Technology that gives you peace of mind

SocialTwist Tell-a-Friend
Carol Sorgen

​Using technology to maintain the health and safety of older adults is not new — medical alert jewelry, for example, is one example. But advances in technology have now given family members and caregivers an opportunity to monitor for themselves the well-being of the ones they care for.

​A number of in-home safety systems and personal tracking devices being offered by Baltimore-based Health Trends is affording elders (as well as individuals with disabilities) the ability to remain in their own home, while providing peace of mind to their family and caregivers.

According to a survey conducted by AARP, being able to remain in their homes as they age (age in place) is of paramount concern to those 65 and older. While awareness of assistive technology is not yet widespread, those who were surveyed said they would be interested in using such devices.

“This technology has been used for a long time in the professional security industry,” said Dr. Boris Kerzner, medical director of Health Trends. “But it is only now beginning to be used to monitor the elderly and the disabled.”

Among the systems available are wireless home sensors, GPS locator watches with the ability to detect falls, medication management systems, easy-to-use wrist blood pressure monitors, and remote monitoring systems.

Sensing something amiss

With the wireless home sensor system, for example, up to 10 sensors can be placed throughout the home. By selecting locations such as the bed, the bathroom, the stove, the front door, etc., family members, neighbors or professional caregivers who have been designated to receive alerts (via email, text or phone call) can determine if there is a shift in a pattern of behavior: (“Mom used to get up at 8 a.m., but now she’s staying in bed all morning,” or “Dad hasn’t been to the kitchen today; maybe he’s not eating”). There may be a possible emergency if the sensors have picked up no motion at all.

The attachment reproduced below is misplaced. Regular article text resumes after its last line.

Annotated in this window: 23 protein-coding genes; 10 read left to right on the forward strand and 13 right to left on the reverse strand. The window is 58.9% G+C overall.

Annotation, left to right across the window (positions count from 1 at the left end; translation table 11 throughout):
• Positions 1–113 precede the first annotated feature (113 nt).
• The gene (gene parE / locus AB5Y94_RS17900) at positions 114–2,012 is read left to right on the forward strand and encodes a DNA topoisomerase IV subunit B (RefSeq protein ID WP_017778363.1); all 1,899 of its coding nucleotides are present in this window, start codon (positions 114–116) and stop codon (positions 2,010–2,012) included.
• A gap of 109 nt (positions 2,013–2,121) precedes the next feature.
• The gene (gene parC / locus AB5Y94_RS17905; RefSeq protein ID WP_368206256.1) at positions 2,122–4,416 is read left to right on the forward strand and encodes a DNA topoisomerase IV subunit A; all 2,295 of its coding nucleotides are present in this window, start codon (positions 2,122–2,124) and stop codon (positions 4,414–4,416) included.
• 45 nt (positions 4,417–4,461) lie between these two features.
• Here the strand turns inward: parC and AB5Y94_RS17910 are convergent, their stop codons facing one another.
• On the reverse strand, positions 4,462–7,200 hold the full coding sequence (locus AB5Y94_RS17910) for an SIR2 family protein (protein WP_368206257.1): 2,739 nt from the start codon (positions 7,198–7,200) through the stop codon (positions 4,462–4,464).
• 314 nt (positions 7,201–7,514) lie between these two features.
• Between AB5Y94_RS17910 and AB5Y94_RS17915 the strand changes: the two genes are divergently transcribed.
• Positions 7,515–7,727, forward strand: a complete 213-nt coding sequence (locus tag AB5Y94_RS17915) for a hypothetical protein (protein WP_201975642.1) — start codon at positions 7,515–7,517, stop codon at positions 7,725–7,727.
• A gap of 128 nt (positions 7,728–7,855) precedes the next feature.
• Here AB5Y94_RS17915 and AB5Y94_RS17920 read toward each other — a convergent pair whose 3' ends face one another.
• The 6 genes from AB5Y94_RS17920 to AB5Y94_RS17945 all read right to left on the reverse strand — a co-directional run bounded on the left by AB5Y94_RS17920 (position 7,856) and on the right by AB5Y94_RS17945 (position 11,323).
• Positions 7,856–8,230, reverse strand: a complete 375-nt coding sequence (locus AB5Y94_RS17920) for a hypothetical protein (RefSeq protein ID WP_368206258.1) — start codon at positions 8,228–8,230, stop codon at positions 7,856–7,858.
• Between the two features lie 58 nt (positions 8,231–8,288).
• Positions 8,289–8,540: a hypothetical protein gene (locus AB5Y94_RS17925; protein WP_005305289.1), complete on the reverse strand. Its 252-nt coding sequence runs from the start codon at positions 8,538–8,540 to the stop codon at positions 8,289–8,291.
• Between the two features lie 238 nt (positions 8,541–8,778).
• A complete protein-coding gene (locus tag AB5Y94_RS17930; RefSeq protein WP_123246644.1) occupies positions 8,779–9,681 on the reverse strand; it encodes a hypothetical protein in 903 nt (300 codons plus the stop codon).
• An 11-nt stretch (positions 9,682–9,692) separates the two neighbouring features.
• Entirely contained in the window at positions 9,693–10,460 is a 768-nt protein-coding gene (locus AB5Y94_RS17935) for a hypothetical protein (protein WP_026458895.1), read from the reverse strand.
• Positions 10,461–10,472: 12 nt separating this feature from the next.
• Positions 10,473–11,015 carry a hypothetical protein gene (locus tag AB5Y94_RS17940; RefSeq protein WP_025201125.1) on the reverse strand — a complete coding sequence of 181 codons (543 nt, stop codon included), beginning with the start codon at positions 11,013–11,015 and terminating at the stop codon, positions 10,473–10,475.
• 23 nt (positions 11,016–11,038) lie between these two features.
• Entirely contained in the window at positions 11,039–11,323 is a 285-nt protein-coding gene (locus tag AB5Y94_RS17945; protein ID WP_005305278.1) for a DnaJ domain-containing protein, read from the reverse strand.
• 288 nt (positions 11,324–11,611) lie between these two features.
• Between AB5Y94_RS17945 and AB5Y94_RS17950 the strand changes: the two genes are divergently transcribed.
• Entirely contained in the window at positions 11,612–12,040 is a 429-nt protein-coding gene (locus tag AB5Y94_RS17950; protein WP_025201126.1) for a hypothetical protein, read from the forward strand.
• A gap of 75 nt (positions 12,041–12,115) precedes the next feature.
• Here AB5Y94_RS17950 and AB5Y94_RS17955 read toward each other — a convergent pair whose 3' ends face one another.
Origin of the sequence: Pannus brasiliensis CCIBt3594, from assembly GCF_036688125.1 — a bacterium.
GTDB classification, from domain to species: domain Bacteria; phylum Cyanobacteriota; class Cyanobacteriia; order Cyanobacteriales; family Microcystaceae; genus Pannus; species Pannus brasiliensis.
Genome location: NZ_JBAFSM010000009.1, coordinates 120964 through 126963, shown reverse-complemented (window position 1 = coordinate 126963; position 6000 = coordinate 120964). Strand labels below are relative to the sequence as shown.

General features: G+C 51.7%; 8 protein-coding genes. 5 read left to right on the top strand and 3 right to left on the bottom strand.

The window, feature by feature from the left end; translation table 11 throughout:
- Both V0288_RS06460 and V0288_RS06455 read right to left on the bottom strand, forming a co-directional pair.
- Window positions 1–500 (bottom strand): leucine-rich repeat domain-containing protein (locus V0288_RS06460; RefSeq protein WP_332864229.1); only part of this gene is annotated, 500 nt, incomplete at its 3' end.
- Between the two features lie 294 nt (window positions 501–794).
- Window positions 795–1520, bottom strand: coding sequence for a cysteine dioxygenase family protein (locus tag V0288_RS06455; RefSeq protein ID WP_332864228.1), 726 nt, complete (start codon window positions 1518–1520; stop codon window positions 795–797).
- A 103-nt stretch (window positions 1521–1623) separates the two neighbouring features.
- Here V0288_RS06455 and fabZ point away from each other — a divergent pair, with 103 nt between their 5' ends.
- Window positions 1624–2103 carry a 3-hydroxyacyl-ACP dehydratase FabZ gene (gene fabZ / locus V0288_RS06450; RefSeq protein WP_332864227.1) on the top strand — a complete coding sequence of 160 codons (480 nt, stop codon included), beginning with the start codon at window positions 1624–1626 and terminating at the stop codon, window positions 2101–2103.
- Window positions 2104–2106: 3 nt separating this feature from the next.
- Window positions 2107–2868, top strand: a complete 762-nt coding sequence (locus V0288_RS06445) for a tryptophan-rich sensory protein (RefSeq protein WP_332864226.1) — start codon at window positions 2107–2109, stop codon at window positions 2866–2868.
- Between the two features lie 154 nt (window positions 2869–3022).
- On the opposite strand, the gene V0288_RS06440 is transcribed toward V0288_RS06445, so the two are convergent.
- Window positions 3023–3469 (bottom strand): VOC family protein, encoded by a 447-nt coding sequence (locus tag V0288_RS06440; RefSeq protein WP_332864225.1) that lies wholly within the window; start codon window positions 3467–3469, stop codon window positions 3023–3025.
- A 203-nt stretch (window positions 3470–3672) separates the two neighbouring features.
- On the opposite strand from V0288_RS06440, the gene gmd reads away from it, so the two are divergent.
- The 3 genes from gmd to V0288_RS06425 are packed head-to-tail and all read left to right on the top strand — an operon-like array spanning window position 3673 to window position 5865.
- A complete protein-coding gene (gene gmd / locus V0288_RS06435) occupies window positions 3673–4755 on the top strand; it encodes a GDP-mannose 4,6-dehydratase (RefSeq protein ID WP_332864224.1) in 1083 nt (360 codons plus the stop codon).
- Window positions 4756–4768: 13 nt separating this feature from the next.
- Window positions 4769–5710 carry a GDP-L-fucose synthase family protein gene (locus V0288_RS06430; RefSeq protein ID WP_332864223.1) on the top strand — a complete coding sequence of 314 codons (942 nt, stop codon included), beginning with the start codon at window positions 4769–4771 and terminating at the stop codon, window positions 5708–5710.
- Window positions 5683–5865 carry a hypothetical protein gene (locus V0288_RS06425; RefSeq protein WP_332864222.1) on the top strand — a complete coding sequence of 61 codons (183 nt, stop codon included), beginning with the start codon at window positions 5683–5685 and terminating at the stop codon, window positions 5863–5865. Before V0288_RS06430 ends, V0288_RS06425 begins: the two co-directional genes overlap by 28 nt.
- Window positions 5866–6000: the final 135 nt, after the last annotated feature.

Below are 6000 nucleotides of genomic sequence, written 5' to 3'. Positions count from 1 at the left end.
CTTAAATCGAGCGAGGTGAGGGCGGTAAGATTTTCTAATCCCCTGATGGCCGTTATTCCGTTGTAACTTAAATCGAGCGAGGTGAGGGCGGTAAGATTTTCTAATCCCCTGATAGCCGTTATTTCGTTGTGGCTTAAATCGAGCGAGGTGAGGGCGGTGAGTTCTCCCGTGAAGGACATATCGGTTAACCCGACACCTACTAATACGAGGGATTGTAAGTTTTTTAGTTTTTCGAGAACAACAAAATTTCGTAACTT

The notifications can go out to as many people as you would like and in any order. They can also go out to multiple individuals at one time.

​In addition to the wireless motion sensors, door sensors and lock controls are available, as are refrigerator door sensors, surface and area temperature sensors (so a stove, for example, could be turned off automatically), video surveillance, and wearable health- or location-alert personal emergency response solutions.

​“The devices can be customized for the individual living situation, and can be added on to as conditions change,” said Kerzner, who is consulting not only with individual families but home health agencies and assisted living facilities as well.

How much does it cost?

​The equipment is leased, and the monitoring service costs an additional $100 to $175 a month. Some costs may be covered by long-term care policies or charitable programs.

According to Kerzner, all of the products have been tested by Health Trends for reliability, consistency and accuracy. “The choices available and the decision about what would be best for your individual situation can be overwhelming,” he said. “We not only test all the products, but provide insight and education so you can make the best decision for yourself or your loved one.”

​For more information about the
company, call (410) 484-9400 or visit www.healthtrends.us.com.

For more information on home monitoring and other useful technologies for aging in place, see “High-tech gadgets monitor safety at home” and “Gadgets to consider” in the Housing & Homecare Options section of the July Baltimore Beacon.